Mr. Terrific (Terry Sloane): Women? Children?

general: Balanced against the very real threat of a Nazi victory . . . they lose. Is that fair? No. That's war.

[Having left the offices of the general and the Command Central building, Terry Sloane/Mr. Terrific finds a garbage can in an alley. He removes the cloth with the slogan "Fair Play" from off the front of his costume and throws it onto the top of the heap of garbage in the garbage can. He slumps against a wall, his hand held to his forhead. He looks despondent. The Flash watches him and thinks for a while before speaking.]

Flash (thinking): Rage. It was a side to Terry I thought I'd never seen . . . until I realized I had for years without realizing it. There was a chink in his perfection . . . and in my eyes, in that moment, it was the Grand Canyon. Terry's an incredibly disciplined man. He'd have to be to achieve so much. But his perfection always leads him into the same mistake. He expects everyone else to live up to the same high standards of fairness he imposes on himself -- and when they don't -- it eats him alive. Terry's so far above us, his wisdom is astounding. While the rest of us get bogged down in grays . . . he perceives the most complex and philosophical problems with black and white clarity. That's his blessing . . . and his demon. He won't accept the fact that . . .

Flash: [speaking aloud now to Terry/Mr. Terrific] . . . it's not a black and white world anymore, Terry. Those men in there aren't evil. They're just doing what they feel they have to towards a greater good. Times are changing. Right, wrong . . . I don't like it, but suppose they get even harder to define in the days to come? Are you enough of a hero to allow for that . . . but not to let it stop you? Learn from this, Terry. Starting today, you can be either an enforcer . . . or an example. One will tear you down . . . but the other will build a legend. You wanted a challenge. I can't think of one more noble.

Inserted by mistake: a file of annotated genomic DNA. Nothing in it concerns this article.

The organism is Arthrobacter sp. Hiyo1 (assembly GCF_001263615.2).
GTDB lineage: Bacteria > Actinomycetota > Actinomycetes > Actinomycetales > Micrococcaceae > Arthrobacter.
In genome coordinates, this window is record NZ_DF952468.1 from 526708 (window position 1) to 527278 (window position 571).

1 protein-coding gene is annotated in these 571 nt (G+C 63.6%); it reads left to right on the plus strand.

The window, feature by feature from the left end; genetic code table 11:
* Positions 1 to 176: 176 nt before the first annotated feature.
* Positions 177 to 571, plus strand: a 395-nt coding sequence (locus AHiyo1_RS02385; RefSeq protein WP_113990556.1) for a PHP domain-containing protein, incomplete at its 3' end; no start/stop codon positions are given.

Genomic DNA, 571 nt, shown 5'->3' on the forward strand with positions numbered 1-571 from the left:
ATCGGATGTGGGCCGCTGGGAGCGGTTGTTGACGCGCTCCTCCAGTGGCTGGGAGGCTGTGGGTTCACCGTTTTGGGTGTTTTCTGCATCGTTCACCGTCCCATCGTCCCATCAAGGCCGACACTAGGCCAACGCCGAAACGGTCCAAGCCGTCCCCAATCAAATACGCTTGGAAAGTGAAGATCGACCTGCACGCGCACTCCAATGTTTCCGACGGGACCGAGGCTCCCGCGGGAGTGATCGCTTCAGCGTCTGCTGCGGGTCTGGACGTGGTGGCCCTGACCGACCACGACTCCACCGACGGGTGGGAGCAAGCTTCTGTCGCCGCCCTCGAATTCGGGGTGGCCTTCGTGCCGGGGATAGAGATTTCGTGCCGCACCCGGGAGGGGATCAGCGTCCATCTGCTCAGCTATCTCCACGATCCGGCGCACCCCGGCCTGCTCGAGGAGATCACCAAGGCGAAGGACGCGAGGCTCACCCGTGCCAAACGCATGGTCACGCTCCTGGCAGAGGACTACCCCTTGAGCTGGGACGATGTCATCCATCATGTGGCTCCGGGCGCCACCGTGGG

[Silently, Terry Sloane/Mr. Terrific picks up the cloth with the "Fair Play" up from the top of the garbage. He will put it back on and wear it when he joins the Flash and the rest of the Justice Society in the final battle against the Stalker. It is a battle in which Mr. Terrific himself plays the pivotal role in destroying the infernal machine created by the Stalker for the purpose of destroying all life on earth.]


From: reader comments to "Godless Sunday" blog post on Pharyngula [subtitled: "Evolution, development, and random biological ejaculations from a godless liberal"] blog (http://scienceblogs.com/pharyngula/2006/03/godless_sunday.php; viewed 26 April 2006):
Posted by: cm | March 19, 2006 10:56 PM

The superheroes page [Adherents.com's "Religious Affiliation of Comic Book Characters" page] has taught me of the existence of Mr. Terrific, and for that I am grateful. Do check out his entry; I like how his adherence to the concept of "fair play" is so strong as to suggest it is his personal religion. Great stuff.